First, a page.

The Graduate Program in Jewish-Christian Studies is offering a Teacher Study Day, Jews and Resistance in France during World War II, as a day of professional development, featuring interactive workshops and in-depth discussions with expert speakers and eyewitness accounts. The program will impart important lessons from the Holocaust, recounting stories of Catholic and Jewish resistance in France during World War II as well as the significance of teaching these experiences to today's students.
The study day takes place on Monday, March 5, from 9 a.m. - 3 p.m. in the Caroline D. Schwartz College of Nursing Building Amphitheatre.
Speakers include Fordham University Associate Professor of Theology Brenna Moore; survivor Michel Jeifa; Seton Hall University Law School Dean of Enrollment Management Gisele Joachim; Michele Dahl, Religion Coordinator and Campus Ministry Facilitator for the Lower School at Oak Knoll School of the Holy Child; and Paul Kutner, Chair of the World Language Department and Director of Global Learning at Oak Knoll School of the Holy Child.
Featured are Holocaust survivor Michel Jeifa and his two children, Bernie Jeifa and Gisele Joachim. Michel Jeifa was born in 1927 in Paris, France, educated there and received the Baccalauréat in 1945. Following the liberation of France, he came to the United States in 1947 with his sister and her two children. Jeifa then went on to build a life in the U.S., serving in the U.S. Army from 1951 to 1953.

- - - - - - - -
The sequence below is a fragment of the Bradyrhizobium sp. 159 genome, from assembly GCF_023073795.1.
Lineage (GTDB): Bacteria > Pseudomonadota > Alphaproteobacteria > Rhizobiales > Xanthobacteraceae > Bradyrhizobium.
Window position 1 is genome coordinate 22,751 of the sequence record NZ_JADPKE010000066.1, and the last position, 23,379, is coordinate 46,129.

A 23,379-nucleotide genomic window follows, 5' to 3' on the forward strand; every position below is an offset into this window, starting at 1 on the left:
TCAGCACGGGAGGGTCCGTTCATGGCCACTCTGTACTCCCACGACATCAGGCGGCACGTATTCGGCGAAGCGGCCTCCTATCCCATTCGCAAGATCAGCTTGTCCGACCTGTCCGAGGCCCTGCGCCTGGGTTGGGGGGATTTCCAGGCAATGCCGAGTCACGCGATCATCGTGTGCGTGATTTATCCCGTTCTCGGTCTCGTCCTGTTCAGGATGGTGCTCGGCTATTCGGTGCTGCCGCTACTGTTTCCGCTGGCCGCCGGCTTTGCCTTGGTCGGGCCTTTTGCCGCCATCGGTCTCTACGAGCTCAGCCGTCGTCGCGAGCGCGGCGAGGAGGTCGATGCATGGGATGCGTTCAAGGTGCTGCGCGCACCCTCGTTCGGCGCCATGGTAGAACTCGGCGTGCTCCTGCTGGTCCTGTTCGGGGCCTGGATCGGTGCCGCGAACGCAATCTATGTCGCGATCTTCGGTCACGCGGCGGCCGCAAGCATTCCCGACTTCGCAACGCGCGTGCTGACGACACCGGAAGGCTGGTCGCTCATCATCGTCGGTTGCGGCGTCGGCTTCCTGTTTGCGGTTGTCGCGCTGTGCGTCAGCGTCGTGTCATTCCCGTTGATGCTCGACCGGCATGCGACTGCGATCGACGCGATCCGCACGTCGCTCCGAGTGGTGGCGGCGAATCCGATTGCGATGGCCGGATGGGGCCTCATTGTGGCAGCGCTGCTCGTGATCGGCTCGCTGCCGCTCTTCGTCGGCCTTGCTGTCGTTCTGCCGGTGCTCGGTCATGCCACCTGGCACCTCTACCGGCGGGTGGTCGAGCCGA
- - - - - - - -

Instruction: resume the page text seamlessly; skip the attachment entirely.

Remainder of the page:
Educators and other interested individuals are invited to attend the program free of charge. Workshops such as: "Witness and Resistance: Poetry from the War," "Continuing the Conversation" with Mr. Jeifa, and "Resistance and Rescue: Le Chambon- sur-Lignon" will offer attendees insights into the situation in France during this tragic period. Educators will receive a certificate of professional achievement.
At the time of the Nazi conquest of France in June 1940, there were 350,000 Jews in France; more than half were not French citizens, having arrived from the East after World War I or from Germany after 1933. 80,000 Jews were pushed out of the country in mass deportations in 1942 and later; only 2,000 of those deported survived the war.
|9 a.m.||Introduction by Father Lawrence Frizzell, M.A. Program Director|
|9:15 a.m.||We Carry Our Faith in a Murk of Blood: Catholic Resistance to Nazism in France (1939-1940) with Brenna Moore, Th.D.|
|10:50 a.m.||Video of Shoah Project Interview: Questions to Michel Jeifa and his daughter Gisele Joachim|
|2:45 p.m.||Summation of sessions|
|3 p.m.||Distribution of certificates|
This study day is offered free of charge with a complimentary lunch. Those interested may register by contacting Father Lawrence Frizzell at firstname.lastname@example.org or (973) 761-9751. New Jersey educators will be required to provide the name of their school when registering in order to receive five professional development credit hours.
This program, the certificate and the professional development credit hours are sponsored financially by the New Jersey Commission on Holocaust and Genocide Education and The Msgr. John M. Oesterreicher Endowment, Seton Hall University.
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